The personal view of recovery is viewed as a journey that is a unique and personal experience for each individual. It has often been said to be about: gaining and retaining hope, understanding of ones abilities and limitations, engagement in an active life, personal autonomy, social identity, meaning and purpose in life, and a positive sense @of self. Essentially, the personal view of recovery is about a life journey of living a meaningful and satisfying life.
NSW Consumer Advisory Group (2012)

The concept of recovery is represented in Figure 2.Top of page

Figure 2: The concept of recovery

Refer to the following text for a text equivalent of Figure 2: The concept of recovery

Text version of figure 2

A series of concentric circles represents the concept of recovery. The innermost circle contains personal recovery characteristics of resilience, strength, optimism and hope and represents individuals with a lived experience. Surrounding the inner circle are recovery strategies such as advocacy, treatment, support, connection, acceptance and inclusion. The outermost circle contains support networks such as services, practitioners, peer specialists, community, friends and family.Top of page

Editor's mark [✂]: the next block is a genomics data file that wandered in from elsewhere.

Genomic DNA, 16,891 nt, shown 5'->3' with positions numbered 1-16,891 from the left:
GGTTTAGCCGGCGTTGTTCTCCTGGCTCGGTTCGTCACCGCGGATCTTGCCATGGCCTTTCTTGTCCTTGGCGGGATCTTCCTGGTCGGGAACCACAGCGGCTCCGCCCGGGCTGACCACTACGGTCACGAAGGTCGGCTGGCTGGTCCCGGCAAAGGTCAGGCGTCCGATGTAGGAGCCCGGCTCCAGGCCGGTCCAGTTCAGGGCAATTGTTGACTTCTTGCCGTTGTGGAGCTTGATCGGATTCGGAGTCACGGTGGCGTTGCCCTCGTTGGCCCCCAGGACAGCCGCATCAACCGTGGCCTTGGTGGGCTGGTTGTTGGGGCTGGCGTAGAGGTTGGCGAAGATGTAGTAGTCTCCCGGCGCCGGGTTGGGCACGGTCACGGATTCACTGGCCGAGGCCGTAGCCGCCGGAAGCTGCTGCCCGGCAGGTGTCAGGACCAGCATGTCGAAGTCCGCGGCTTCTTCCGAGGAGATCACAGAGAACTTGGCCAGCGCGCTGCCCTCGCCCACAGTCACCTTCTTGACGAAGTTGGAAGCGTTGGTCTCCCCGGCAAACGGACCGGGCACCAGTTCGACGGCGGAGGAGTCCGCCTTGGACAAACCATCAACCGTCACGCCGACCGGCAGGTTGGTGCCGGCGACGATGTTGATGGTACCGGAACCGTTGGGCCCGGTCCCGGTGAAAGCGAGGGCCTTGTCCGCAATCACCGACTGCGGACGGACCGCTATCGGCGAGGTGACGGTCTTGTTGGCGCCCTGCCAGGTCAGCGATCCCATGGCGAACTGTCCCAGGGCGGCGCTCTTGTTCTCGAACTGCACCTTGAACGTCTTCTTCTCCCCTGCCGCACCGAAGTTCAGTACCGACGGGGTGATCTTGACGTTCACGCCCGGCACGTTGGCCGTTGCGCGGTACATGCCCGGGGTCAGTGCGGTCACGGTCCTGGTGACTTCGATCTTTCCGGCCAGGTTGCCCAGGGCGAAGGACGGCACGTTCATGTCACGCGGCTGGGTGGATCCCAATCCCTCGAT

Conceptual models of recovery processes

In recent years, mental health services and programs throughout Australia have adopted different models for helping staff to understand personal recovery processes and how they might enable and support personal recovery. While this new national framework is not seeking to standardise the use of particular models, the following models are highlighted as useful examples.

Andresen, Oades and Caputi (2003, 2006 & 2011)

By studying personal accounts of recovery, this Australian team of researchers developed a conceptual model of recovery processes to guide research and training and to inform clinical practices. The team identified four processes involved with personal recovery.
  • Finding and maintaining hope—believing in oneself; having a sense of personal agency; optimistic about the future
  • Re-establishment of positive identity—incorporates mental health issues or mental illness, but retains a positive sense of self
  • Building a meaningful life—making sense of illness or emotional distress; finding a meaning in life beyond illness; engaged in life
  • Taking responsibility and control—feeling in control of illness and distress and in control of life.

Glover (2012)

Glover's model reflects the efforts that people undertake in their personal recovery journeys through a set of five processes.